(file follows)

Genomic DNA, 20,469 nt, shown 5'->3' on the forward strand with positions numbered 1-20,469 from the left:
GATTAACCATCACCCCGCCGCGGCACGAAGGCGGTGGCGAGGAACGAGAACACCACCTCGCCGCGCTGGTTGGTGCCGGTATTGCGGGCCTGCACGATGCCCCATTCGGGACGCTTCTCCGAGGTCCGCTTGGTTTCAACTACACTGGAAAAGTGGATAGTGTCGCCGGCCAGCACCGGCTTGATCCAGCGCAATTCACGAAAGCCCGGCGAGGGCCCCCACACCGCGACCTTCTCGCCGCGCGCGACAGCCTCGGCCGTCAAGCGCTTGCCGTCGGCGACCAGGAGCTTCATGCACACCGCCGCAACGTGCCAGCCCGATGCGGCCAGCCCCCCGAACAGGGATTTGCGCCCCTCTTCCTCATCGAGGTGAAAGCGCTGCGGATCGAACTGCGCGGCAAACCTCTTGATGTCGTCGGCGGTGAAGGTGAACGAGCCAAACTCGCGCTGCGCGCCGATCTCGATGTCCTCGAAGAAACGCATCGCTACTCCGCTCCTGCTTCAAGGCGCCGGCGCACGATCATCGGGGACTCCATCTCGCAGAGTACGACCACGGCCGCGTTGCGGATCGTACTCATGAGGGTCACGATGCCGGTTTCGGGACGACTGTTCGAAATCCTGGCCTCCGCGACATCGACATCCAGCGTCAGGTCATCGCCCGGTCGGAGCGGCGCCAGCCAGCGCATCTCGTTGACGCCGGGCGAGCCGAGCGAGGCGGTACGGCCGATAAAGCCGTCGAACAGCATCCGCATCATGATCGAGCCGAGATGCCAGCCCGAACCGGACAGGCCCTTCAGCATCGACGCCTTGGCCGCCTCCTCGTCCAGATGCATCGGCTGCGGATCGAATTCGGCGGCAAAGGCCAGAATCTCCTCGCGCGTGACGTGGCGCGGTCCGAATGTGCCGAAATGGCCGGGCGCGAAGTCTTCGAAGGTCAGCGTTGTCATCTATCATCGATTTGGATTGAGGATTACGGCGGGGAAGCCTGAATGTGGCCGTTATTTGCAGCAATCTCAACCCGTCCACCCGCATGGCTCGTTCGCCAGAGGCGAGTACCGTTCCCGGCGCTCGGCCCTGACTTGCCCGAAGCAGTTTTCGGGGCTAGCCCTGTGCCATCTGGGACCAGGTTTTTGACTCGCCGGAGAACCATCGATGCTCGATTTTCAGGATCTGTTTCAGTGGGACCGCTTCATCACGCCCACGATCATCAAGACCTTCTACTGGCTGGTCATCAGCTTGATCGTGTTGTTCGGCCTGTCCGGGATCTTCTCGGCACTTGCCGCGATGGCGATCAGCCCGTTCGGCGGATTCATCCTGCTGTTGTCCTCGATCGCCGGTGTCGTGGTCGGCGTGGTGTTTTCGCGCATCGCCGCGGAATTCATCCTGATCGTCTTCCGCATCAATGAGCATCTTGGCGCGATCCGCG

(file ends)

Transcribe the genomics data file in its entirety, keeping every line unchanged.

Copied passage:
Genomic DNA, 20,469 nt, shown 5'->3' on the forward strand with positions numbered 1-20,469 from the left:
GATTAACCATCACCCCGCCGCGGCACGAAGGCGGTGGCGAGGAACGAGAACACCACCTCGCCGCGCTGGTTGGTGCCGGTATTGCGGGCCTGCACGATGCCCCATTCGGGACGCTTCTCCGAGGTCCGCTTGGTTTCAACTACACTGGAAAAGTGGATAGTGTCGCCGGCCAGCACCGGCTTGATCCAGCGCAATTCACGAAAGCCCGGCGAGGGCCCCCACACCGCGACCTTCTCGCCGCGCGCGACAGCCTCGGCCGTCAAGCGCTTGCCGTCGGCGACCAGGAGCTTCATGCACACCGCCGCAACGTGCCAGCCCGATGCGGCCAGCCCCCCGAACAGGGATTTGCGCCCCTCTTCCTCATCGAGGTGAAAGCGCTGCGGATCGAACTGCGCGGCAAACCTCTTGATGTCGTCGGCGGTGAAGGTGAACGAGCCAAACTCGCGCTGCGCGCCGATCTCGATGTCCTCGAAGAAACGCATCGCTACTCCGCTCCTGCTTCAAGGCGCCGGCGCACGATCATCGGGGACTCCATCTCGCAGAGTACGACCACGGCCGCGTTGCGGATCGTACTCATGAGGGTCACGATGCCGGTTTCGGGACGACTGTTCGAAATCCTGGCCTCCGCGACATCGACATCCAGCGTCAGGTCATCGCCCGGTCGGAGCGGCGCCAGCCAGCGCATCTCGTTGACGCCGGGCGAGCCGAGCGAGGCGGTACGGCCGATAAAGCCGTCGAACAGCATCCGCATCATGATCGAGCCGAGATGCCAGCCCGAACCGGACAGGCCCTTCAGCATCGACGCCTTGGCCGCCTCCTCGTCCAGATGCATCGGCTGCGGATCGAATTCGGCGGCAAAGGCCAGAATCTCCTCGCGCGTGACGTGGCGCGGTCCGAATGTGCCGAAATGGCCGGGCGCGAAGTCTTCGAAGGTCAGCGTTGTCATCTATCATCGATTTGGATTGAGGATTACGGCGGGGAAGCCTGAATGTGGCCGTTATTTGCAGCAATCTCAACCCGTCCACCCGCATGGCTCGTTCGCCAGAGGCGAGTACCGTTCCCGGCGCTCGGCCCTGACTTGCCCGAAGCAGTTTTCGGGGCTAGCCCTGTGCCATCTGGGACCAGGTTTTTGACTCGCCGGAGAACCATCGATGCTCGATTTTCAGGATCTGTTTCAGTGGGACCGCTTCATCACGCCCACGATCATCAAGACCTTCTACTGGCTGGTCATCAGCTTGATCGTGTTGTTCGGCCTGTCCGGGATCTTCTCGGCACTTGCCGCGATGGCGATCAGCCCGTTCGGCGGATTCATCCTGCTGTTGTCCTCGATCGCCGGTGTCGTGGTCGGCGTGGTGTTTTCGCGCATCGCCGCGGAATTCATCCTGATCGTCTTCCGCATCAATGAGCATCTTGGCGCGATCCGCG